From time-to-time we invite Halogen employees who work closely with our customers to share their insights on how talent management best practices can help HR address the trends and challenges facing organizations today. I’m excited to share this post authored by Kelly Murphy, Strategic Clients Manager at Halogen Software.
In this post Kelly discusses the importance of talent management, and shares why leaders need to make it a priority if they want to build world class workforces.
“How important is it?” That was the question my mother would ask whenever I complained about having to put what seemed like a lot of effort into something.
I always think of that when I hear people complain that their leaders aren’t supporting their talent management programs. It makes me stop and ask: How do organizations perceive the importance of talent management?
Maybe the answer depends on who you are in the organization.
To the individual employee, it’s very important. We all want to know what our objectives are, what we need to do to be successful and what the next steps are in our careers. We want to be coached and developed. And we want to be recognized and rewarded for our contributions.
But what happens when we become managers and leaders? Is giving these things to your employees as important to you? Come on, be honest. There’s always the “what’s in it for me” factor.
Is talent management less important to the C-suite?
It would seem that the importance of talent management starts to diminish as we move up the organization.
In a recent article in Forbes magazine, Susan Adams wrote about a study done as a joint project between the Center for Leadership Development and Research at Stanford’s Graduate School of Business, Stanford’s Rock Center for Corporate Governance and The Miles Group, a consulting firm in New York that focuses on C-suites and corporate boards.
Adams states that the study found that attention given to talent development and mentoring by CEOs and boards is at rock bottom.
Susan also said,
“I agree with the study’s authors that in the ideal world, CEOs would care about people management and they would be grooming successors to step in should something go awry. But I also understand boards’ and bosses’ preoccupation with the bottom line.”
Is it true then, that the higher you go on the leadership ladder, the larger the ratio gets between the importance on the bottom line and the importance of talent management?
The business value of talent management
Leigh Bailey, CEO and Founder of The Bailey Group, believes that the CEO’s vision and talent development go hand in hand and that “successful CEOs keep their eyes on the view from the mountaintop while at the same time remaining firmly rooted in the day-to-day realities on the ground of their organizations.” She writes that “Today’s CEOs must be just as attentive to the way people work and excel within their organizations as they are to market expectations.”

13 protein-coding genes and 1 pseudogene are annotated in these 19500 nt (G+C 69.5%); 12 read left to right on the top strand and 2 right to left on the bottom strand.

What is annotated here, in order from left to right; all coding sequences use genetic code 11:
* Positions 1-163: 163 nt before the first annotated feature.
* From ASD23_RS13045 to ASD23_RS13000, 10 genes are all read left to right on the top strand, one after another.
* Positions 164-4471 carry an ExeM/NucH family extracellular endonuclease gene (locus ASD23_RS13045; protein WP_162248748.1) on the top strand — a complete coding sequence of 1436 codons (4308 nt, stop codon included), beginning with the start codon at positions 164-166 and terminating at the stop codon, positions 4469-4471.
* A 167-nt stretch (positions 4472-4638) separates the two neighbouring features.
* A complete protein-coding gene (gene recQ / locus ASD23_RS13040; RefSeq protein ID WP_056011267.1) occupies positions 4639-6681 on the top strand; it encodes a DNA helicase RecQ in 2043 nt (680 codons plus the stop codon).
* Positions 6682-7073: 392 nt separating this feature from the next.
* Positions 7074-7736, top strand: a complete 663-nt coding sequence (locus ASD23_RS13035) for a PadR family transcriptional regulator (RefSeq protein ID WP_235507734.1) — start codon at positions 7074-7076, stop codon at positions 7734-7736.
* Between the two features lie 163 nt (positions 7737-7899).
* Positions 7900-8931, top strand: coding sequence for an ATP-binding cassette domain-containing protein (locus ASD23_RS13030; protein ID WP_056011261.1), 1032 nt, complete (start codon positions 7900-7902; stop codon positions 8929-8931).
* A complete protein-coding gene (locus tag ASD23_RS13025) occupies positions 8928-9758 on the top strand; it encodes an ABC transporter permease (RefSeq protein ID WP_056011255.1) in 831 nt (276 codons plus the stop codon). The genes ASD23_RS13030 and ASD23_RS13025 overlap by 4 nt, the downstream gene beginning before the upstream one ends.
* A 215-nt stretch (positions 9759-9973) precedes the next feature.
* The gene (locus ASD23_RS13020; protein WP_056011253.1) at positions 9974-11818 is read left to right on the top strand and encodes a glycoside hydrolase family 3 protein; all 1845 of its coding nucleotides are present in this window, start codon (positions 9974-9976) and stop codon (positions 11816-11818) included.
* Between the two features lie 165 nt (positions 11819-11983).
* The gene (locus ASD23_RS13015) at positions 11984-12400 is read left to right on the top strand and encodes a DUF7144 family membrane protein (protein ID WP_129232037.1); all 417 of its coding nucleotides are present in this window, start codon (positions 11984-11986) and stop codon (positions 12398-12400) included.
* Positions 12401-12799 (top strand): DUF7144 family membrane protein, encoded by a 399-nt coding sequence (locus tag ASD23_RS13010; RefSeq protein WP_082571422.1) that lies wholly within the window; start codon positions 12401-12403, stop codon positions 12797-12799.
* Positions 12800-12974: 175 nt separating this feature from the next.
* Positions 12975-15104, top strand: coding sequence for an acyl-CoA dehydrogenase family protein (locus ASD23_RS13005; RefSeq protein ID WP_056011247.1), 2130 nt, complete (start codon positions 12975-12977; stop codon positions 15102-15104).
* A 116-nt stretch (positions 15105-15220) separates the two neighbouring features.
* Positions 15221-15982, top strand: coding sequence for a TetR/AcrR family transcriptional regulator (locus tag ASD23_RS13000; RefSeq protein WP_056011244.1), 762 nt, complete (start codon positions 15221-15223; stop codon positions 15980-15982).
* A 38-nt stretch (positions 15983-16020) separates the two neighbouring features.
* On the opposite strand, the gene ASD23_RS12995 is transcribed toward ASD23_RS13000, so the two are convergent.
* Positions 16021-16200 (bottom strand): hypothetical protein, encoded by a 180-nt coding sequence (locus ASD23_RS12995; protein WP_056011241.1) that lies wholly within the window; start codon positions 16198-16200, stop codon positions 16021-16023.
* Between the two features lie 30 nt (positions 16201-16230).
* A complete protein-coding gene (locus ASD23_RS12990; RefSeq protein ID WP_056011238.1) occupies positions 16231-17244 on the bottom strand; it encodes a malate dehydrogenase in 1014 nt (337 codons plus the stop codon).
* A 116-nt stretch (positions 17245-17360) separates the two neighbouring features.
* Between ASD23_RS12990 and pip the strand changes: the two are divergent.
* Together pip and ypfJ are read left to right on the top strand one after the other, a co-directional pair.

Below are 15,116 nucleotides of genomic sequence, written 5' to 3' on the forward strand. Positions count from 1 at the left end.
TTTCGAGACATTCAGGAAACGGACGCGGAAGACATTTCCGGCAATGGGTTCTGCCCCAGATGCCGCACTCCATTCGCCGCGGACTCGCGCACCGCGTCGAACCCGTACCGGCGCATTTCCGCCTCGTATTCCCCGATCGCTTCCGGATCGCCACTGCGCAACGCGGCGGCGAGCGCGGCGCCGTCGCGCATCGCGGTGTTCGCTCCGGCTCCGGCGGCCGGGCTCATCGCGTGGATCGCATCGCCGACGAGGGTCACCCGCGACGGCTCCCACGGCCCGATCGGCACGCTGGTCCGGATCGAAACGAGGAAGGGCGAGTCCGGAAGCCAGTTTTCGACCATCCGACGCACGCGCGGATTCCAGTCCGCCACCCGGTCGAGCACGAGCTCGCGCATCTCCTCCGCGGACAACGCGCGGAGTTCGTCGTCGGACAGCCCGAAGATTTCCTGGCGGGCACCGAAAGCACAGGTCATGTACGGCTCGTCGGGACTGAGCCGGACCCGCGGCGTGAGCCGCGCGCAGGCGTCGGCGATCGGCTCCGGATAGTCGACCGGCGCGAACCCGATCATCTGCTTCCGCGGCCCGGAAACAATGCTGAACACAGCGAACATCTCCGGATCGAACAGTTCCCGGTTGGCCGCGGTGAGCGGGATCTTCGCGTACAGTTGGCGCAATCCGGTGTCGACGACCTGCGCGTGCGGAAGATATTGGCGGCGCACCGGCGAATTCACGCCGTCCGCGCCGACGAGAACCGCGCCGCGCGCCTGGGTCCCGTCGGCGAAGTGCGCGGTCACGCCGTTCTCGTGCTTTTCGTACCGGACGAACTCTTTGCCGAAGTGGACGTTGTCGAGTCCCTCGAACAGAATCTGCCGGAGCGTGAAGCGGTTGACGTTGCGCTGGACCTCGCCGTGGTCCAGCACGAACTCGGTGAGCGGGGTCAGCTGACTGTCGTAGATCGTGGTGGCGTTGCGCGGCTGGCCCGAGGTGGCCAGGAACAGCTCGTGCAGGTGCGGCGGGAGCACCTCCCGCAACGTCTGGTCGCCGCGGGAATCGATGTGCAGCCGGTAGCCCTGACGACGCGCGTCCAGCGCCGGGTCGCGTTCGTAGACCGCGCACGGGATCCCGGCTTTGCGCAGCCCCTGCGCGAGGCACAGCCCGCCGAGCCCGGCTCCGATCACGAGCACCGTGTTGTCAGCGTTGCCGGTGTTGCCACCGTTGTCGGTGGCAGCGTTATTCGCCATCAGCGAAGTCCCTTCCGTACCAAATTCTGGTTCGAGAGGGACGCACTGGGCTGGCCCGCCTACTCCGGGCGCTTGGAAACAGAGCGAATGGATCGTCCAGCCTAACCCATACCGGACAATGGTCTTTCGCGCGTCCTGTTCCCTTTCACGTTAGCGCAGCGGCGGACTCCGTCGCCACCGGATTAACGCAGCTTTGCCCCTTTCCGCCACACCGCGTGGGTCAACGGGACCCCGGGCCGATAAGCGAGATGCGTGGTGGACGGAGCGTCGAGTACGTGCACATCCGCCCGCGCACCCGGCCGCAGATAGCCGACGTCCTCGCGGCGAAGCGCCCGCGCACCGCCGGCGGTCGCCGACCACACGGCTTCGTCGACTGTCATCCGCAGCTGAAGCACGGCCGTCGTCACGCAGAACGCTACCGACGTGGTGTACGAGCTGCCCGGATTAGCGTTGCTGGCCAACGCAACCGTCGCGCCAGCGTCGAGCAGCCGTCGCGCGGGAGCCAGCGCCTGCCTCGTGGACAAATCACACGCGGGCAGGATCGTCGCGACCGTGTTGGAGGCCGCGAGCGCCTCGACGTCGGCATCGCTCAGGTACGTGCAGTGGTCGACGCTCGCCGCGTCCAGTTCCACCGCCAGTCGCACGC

And PwC’s 2012 Annual Global CEO Survey showed that developing a strong leadership pipeline was the highest priority for CEOs, and remains a key priority in 2013. How can you address that without a strong focus on talent management?
It’s been proven that companies with great managers and leaders who coach, communicate with, and develop their employees, have top performers who out-produce an average employee by 2.5 to 10 times, that they can see up to 26% increase in revenue/employee and up 22% increase in shareholder return.
Kris Dunn — CHRO at Kinetix, founder of HR Capitalist and Fistful of Talent, and a regular contributor to the Halogen blog — thinks we need to get our managers and leaders to become career agents for their employees. Kris says:
“Managers who are truly agents for their employees’ careers have a way at measuring performance goals by getting employees to do cool things towards that goal — that they then can market internally and externally to the broader world.”
Aligning employees’ objectives to the organization’s, providing immediate and continuous feedback, measuring success and developing skill gaps is a brilliant way to manage your bottom line.
Let’s face it, leaders don’t lead departments, divisions, regions or companies, they lead people. So as a leader, you decide… If building a world class workforce is what’s needed to reach your organization’s strategic goals… How important is talent management?
You can learn more about the strategic business value of talent management by reading some of the resources we have available in our center of excellence called The business case for talent management.
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